https://en.wikipedia.org/wiki/Spear-thrower

Share this post


Link to post
Posted (edited)
20 minutes ago, ksfisher said:

The atlal serves much the same purpose as the bow.  It all goes back to the nature of the translation and Joseph Smith's interaction with the text.

https://en.wikipedia.org/wiki/Spear-thrower

I agree but if you look at the art, they're using explicit mesoAmerican art of the bow for a period centuries earlier.

It's worth noting that atlals and bows were used side by side for some time, which surprises some people given how much easier to use the bow is. I suppose it's analogous to how bows and crossbows were both used in Europe for a period.

To the idea that atlals were translated as bows, while extremely probable we must then deal with the separate term for javelin. Although perhaps it translates javelins as bows and arrows and spears as javelins. But then you have the problematic verse of Jarom 1:8 that includes both bows and arrows as well as javelins and darts. That's the verse the BMC article is supposed to be addressing but if we make the translation move their explanation is harder to buy.

Edited by clarkgoble

Share this post


Link to post
1 hour ago, clarkgoble said:

What do you think?

I think if “the problem is that the era they're talking about (roughly 400 BC - 50 BC) and the art they use to represent it aren't really of the same period,” they might be advised of that point and to dispense with or improve the art.

Share this post


Link to post
1 hour ago, clarkgoble said:

Let me say up front I'm a big believer in the historicity of the Book of Mormon. But I think we have to frankly acknowledge places where we don't have solid evidence to answer critics. I think an important part of apologetics is acknowledging that but then pointing out places where we presume something existed but have no evidence. (Hannibal's elephants being the more popular way of explaining how evidence can disappear)

I bring all this up because in today's Book of Mormon central there's a discussion of arrows and other weapons mentioned by Jarom. The problem is that the era they're talking about (roughly 400 BC - 50 BC) and the art they use to represent it aren't really of the same period. That is I think they misrepresent the time frame of bows. Typically the bow isn't seen as reaching mesoAmerica until fairly late during the late postclassic era. You can trace the movement of the bow reasonably well in archaeology as it moves from the north southward. It appears to be in what we now call Mexico by 600 AD and the Yucatan by 800 AD. That's obviously well after the pre-Christian era of the Book of Mormon narrative though.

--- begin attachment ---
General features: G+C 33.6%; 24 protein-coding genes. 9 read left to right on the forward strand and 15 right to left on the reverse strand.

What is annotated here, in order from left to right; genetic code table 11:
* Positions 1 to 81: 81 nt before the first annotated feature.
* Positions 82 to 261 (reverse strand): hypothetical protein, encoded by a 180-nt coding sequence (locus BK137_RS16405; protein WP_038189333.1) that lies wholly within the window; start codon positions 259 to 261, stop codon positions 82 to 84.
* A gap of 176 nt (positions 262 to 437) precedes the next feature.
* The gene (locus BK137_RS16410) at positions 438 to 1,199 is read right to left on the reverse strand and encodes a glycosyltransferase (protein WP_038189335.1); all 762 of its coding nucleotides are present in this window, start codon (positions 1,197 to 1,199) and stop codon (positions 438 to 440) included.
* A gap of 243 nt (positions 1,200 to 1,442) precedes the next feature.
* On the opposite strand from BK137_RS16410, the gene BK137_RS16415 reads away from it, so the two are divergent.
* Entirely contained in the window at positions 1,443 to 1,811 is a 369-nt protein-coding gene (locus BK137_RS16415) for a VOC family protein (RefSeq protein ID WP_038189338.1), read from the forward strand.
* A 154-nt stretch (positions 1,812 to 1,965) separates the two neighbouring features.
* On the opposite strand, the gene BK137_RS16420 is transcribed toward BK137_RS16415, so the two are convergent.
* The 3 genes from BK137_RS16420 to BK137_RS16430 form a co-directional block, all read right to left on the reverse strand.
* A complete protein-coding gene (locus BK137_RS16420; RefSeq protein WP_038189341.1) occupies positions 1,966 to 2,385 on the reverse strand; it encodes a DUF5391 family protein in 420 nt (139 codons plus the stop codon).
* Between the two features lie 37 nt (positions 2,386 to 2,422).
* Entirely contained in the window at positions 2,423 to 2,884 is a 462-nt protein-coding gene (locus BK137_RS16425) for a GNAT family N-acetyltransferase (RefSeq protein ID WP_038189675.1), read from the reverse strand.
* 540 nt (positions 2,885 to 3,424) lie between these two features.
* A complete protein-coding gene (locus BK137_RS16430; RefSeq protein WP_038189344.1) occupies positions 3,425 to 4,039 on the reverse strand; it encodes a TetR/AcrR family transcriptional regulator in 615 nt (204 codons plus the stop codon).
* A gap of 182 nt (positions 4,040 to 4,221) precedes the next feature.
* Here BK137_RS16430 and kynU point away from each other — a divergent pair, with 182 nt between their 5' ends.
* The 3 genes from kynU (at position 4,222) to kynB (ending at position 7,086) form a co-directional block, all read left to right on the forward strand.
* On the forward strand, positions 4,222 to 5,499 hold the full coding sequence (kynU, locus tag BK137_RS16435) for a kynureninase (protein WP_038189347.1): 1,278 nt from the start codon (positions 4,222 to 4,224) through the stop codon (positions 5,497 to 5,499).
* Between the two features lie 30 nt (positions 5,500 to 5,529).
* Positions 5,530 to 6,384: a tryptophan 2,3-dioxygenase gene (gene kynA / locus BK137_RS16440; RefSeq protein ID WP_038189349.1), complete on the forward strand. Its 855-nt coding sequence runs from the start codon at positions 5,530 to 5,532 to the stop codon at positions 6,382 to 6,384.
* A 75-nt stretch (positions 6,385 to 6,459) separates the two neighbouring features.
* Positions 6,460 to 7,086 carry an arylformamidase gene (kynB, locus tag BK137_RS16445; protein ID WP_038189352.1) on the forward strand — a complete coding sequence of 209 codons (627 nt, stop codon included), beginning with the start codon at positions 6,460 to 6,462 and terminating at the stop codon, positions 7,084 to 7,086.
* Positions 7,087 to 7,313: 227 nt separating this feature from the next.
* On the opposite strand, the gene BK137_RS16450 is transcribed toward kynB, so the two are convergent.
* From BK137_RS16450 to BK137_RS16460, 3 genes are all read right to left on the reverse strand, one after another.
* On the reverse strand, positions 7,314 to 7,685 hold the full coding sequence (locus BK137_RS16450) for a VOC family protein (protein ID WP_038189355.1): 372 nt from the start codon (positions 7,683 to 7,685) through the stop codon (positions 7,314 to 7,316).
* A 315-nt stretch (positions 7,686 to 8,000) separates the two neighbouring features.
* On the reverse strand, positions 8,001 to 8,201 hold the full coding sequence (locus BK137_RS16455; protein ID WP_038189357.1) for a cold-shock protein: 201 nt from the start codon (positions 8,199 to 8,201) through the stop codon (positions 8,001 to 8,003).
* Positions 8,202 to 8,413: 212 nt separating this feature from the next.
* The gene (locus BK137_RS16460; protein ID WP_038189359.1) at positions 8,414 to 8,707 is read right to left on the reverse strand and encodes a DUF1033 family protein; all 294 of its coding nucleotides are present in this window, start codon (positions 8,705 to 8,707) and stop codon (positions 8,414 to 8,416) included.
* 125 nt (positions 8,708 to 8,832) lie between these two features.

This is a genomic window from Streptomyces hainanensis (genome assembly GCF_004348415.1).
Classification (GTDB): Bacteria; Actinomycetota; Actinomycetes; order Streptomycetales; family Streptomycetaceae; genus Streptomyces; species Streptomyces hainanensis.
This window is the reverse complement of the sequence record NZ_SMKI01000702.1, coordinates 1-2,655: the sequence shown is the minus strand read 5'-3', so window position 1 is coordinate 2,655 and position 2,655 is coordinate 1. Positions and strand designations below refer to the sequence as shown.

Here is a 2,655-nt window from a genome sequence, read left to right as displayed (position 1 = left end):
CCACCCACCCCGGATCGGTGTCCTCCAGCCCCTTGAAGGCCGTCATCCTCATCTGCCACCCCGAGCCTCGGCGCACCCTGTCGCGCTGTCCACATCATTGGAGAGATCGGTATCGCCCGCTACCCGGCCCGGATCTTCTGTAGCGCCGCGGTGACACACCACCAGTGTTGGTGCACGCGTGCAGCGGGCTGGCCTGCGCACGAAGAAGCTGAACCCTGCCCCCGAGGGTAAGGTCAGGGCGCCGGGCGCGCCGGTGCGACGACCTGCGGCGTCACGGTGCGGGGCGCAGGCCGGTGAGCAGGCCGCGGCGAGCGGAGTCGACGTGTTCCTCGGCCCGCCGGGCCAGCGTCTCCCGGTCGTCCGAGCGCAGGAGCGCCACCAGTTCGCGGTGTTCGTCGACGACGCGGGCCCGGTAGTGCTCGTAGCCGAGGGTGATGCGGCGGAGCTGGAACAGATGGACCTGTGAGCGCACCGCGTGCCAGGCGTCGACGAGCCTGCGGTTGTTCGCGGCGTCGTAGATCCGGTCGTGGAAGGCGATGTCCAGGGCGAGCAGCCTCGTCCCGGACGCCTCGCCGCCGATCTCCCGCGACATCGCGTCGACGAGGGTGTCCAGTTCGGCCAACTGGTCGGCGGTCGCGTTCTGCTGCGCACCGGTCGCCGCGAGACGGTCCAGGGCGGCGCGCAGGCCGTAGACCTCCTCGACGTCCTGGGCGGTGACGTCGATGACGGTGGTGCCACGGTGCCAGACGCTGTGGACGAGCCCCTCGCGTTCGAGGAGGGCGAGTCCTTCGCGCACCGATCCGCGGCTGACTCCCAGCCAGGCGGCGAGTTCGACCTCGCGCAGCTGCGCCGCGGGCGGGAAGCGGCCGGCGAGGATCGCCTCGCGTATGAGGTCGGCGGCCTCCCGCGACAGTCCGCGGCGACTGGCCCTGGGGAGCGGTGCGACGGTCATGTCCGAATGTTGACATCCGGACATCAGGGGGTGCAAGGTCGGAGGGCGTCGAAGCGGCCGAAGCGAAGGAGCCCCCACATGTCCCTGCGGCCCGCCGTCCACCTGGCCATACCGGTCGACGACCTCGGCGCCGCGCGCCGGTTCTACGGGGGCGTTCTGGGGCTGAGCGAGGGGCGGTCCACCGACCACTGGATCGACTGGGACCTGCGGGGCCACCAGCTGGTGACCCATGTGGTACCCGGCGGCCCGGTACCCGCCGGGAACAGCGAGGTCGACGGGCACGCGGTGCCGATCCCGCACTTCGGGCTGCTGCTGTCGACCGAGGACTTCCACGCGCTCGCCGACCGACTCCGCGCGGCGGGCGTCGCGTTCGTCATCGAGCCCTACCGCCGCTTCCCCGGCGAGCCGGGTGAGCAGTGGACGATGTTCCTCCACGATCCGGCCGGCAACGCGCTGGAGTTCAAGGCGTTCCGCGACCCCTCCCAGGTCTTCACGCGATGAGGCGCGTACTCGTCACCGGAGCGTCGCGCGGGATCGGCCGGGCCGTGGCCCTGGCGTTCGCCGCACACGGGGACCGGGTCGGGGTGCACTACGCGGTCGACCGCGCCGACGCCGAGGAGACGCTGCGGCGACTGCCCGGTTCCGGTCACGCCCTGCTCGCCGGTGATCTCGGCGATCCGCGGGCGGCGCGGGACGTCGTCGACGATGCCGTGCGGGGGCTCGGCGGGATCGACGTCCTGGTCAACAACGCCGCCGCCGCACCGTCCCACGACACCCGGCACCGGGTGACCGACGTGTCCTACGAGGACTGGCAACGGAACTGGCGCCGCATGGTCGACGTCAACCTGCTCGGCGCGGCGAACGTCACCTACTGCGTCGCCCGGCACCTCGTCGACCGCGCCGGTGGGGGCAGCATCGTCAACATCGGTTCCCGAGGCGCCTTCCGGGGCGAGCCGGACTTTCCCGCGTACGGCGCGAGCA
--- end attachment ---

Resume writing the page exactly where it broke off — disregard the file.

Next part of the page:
Now there are other ways to read the discussion of the bow. But I think it's important to engage with the critics arguments rather than representing things as not a problem without explaining why they aren't a problem. When we do that and people inevitably encounter the arguments against our positions we come off as disingenuous. That then undermines the strong arguments we can make.

I know that Bill Hamblin provided in his paper, "The Bow and Arrow in the Book of Mormon" links to various claims of pre-Christian bows. But my understanding is that most of these references are controversial and that the dating of the bow isn't seriously questioned. I think Hamblin does the best job grappling with the arguments, but it does seem a topic that perhaps needs a followup by someone trained in the actual archaeology of the region.

To be fair in a footnote the BMC articles does have the follow:

What do you think?

I don't agree with the Mesoamerican model at all, so it is not a concern to me really other than to be another peg in its coffin.

However, the advent of the bow and arrow in the Americas is also another peg in the coffin of the Beringian land bridge model of the settlement of the Americas. Some archaeologists such as those even at the Smithsonian are starting to wake up to this fact. I believe there are too many instances of technological advancements appearing in the Americas soon after appearing in the Old World to be mere coincidence. In other words there was obviously movement from the Old World to the New World long after the Beringian land bridge disappeared. That model is doomed - at least as a model for all the Native peoples in the Americas.

Lastly, don't the bow and arrow findings largely assume that the bow wasn't in America based on arrowhead types? In other words perhaps it was introduced earlier, but with heads which looked more like atlatl spearheads. What does archaeology say about that?

Share this post


Link to post
54 minutes ago, ksfisher said:

The atlal serves much the same purpose as the bow.  It all goes back to the nature of the translation and Joseph Smith's interaction with the text.

https://en.wikipedia.org/wiki/Spear-thrower

The problem is that an "atlal" is basically a spear (a word that was presumably familiar to Joseph Smith).

The second problem is that "bows" are almost always mentioned with "arrows."  I know we need to be creative when it comes to figuring out how to fit the Book of Mormon to Mesoamerica (or anywhere), but is it too creative to suggest that what the Book of Mormon describes as "bows and arrows" (and "quivers") was actually a spear-type object?

Two examples:

Mosiah 9:

Quote
  1. [16] And it came to pass that I did arm them with bows, and with arrows, with swords, and with cimeters, and with clubs, and with slings, and with all manner of weapons which we could invent, and I and my people did go forth against the Lamanites to battle.